Ancient Greek and Rome Games vs. Modern Day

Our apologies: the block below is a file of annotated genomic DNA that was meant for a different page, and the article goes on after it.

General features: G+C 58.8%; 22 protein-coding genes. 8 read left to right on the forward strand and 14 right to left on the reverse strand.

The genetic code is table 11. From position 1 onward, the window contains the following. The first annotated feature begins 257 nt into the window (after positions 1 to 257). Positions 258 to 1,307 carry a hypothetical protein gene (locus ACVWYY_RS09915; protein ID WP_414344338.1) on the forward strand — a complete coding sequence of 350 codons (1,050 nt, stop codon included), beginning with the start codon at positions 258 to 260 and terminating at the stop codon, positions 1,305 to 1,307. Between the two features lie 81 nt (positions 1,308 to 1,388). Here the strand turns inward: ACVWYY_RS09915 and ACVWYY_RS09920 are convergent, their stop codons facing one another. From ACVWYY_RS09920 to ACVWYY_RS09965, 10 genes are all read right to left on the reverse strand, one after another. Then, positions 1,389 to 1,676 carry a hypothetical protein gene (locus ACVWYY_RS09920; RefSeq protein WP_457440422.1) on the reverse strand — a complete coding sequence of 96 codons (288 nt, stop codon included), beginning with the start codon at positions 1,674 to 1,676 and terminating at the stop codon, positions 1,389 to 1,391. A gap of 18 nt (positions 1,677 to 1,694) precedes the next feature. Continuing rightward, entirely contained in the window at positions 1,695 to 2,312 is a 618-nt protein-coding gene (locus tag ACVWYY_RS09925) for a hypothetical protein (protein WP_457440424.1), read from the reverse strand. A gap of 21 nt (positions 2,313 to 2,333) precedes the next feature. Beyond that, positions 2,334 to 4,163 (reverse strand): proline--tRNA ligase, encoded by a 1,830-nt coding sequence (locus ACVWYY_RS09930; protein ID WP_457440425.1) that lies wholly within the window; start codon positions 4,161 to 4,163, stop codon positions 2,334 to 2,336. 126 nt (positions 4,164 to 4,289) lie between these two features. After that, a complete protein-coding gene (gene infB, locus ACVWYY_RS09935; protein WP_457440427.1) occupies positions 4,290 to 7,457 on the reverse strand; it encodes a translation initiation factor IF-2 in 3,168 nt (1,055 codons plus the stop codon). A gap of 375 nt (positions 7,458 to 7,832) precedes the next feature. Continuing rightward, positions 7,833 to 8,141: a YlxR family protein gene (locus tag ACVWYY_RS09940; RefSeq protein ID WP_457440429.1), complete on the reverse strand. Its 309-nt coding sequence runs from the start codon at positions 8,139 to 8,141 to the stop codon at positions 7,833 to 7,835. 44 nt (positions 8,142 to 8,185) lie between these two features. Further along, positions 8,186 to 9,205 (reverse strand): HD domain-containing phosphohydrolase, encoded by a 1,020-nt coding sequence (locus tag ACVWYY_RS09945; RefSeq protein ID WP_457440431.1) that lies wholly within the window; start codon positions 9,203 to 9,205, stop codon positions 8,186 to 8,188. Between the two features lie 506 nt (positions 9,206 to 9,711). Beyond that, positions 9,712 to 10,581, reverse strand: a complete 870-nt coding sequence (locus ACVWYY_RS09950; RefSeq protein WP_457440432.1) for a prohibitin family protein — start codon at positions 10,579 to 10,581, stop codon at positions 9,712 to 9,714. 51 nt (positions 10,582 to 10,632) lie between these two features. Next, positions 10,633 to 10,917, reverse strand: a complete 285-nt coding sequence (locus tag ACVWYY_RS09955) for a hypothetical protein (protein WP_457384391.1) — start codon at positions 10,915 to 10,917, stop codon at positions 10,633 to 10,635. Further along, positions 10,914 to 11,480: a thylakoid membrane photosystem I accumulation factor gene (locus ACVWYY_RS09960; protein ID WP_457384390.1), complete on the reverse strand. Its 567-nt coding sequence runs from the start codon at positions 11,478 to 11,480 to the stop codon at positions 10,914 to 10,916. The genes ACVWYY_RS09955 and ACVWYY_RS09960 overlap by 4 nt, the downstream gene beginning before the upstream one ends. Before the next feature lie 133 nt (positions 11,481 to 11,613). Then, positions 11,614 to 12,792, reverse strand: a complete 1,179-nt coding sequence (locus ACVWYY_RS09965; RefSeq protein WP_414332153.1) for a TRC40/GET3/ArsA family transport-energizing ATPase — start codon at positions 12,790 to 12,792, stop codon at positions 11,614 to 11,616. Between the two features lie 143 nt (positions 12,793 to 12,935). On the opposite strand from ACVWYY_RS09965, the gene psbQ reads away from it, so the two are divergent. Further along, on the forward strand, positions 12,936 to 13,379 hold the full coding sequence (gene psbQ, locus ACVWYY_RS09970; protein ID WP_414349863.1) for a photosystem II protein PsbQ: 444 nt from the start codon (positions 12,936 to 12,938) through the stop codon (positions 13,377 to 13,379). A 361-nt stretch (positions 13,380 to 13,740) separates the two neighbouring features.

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Every day around the world a sport game is being held at a sports arena, also known as a Stadium. These arenas are a good place to hold games because the level of spectacle being presented, such as a football game, may need a lot of space for fans to be seated and enjoy the entertainment. Who wouldn’t want to watch a sport upfront and live instead of at home? Although, there are some positives of watching games on television – the drinks are cheaper, the food is cheaper, and the couch is pretty comfortable. If you’ve got an 80 inch TV and surround sound too, then yes, that’s a pretty hard argument as to why going to a Stadium and watching it live isn’t that great. However, there is more to it than that. A couple things you experience live is the communal atmosphere, the buzz in the building, the fresh air and the feeling of 45,000 standing and cheering as one. There really is nothing like being at the game. But none of this would matter without the spectacle and skill of the athletes. Athletes during the Ancient Greek and Roman times are very similar to today’s professional players, but there are also differences that distinguish them. Athletes provide entertainment because of their skills and ability to move up the ranks to elite players. Similar to today’s athletes, back when sports was first introduced as a form of entertainment in the times of the Romans and Greeks, the brave men that stepped into an arena to compete would be looked upon as great athletes they were. “One of the reasons for professional sports popularity is that it creates losers and winners, heroes and villains. Even when looked as an individual exercise such as running or swimming, sports construct emotions and performances that are frequently hard to generate in most other pursuits” (Sayre and King, 2000). This emotion can explain why men, during the Ancient Roman times, would be criminals

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